Fractional – Come Mierda EP

Fractional - Come Mierda EP

12″ vinyl, Brume Records, 2008
www.fractional.be

A short, sweet release from Belgian artist Fractional, this EP takes a selection of tracks from the full-length, “Come Mierda,” adds a new number and throws in two remixes (from DJ Hidden and Cdatakill) to boot. Fractional’s style is best characterized as breakcore with a heavy nod toward the unexpected structures and melodic angles of dark IDM. Pandemic cut-up beats and ambient background textures intermingle to form a distillation of drum’n’bass urgency and industrial iciness with a spacey vibe; it appears Brume is broadening its tastes in a positive way.
The originals on the “Come Mierda EP” exhibit the crashing, beat-driven impetus of the release. “Misute” starts things off with a graceful melodic line, soon injected with robot jungle grooves lacing gently plucking synths, a fast-forwarded film of a moth battering against a light bulb. The non-album track, “Xing,” continues on a darker bent, complemented by an epileptic rhythm, full-rounded synths, and phantom harpies howling in the digital background. Unlike the previous two, “Quigan” seems propelled by its beats alone. Abrupt and harsher, the track toys with unpredictability and competently manipulated sounds; the head-nodding breakdown halfway through is infectious.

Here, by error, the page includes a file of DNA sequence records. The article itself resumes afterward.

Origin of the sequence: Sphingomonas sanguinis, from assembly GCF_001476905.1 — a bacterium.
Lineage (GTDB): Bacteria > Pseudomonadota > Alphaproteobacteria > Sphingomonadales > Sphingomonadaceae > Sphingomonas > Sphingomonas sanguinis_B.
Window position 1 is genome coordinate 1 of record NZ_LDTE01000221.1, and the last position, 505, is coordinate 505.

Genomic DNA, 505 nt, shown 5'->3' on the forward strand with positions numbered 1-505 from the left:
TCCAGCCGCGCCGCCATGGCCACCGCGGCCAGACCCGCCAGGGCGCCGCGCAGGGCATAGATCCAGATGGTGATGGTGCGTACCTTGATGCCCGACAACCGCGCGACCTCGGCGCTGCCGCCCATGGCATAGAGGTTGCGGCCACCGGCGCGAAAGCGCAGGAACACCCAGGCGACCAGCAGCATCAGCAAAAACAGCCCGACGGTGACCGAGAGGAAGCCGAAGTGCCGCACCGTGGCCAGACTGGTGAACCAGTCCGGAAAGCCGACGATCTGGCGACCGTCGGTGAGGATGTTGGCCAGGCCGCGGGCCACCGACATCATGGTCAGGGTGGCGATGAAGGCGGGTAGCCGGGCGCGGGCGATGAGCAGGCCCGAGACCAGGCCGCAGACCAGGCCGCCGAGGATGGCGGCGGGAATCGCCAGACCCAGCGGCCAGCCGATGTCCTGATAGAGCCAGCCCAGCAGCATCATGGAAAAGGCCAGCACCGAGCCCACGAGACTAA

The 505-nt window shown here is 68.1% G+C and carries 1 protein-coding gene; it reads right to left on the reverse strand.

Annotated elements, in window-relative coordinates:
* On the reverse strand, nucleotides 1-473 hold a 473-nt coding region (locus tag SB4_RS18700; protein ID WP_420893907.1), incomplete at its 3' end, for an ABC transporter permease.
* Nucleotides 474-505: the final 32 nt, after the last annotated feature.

On the b-side are “En Attendant” and its two remixed versions. The original is dominated by strong, rapid bass hits and a disconnected melody, with solid, danceable syncopations throughout. The DJ Hidden remix offers an extended ambient intro until the beat drops into a sharp techstep number with pronounced snare hits over continued atmospherics. Cdatakill takes a serious downtempo approach with a totally chilled-out and dubbed-down version that shakes the room with deeply thrusting bass pulses refusing to kick up to breakcore speed.
In summation, this EP proves a worthwhile sampler of the Fractional sound, useful for DJs and collectors alike. A call for alternative remixed tracks than just the one would be the only complaint.

[9/10]

— Dutton Hauhart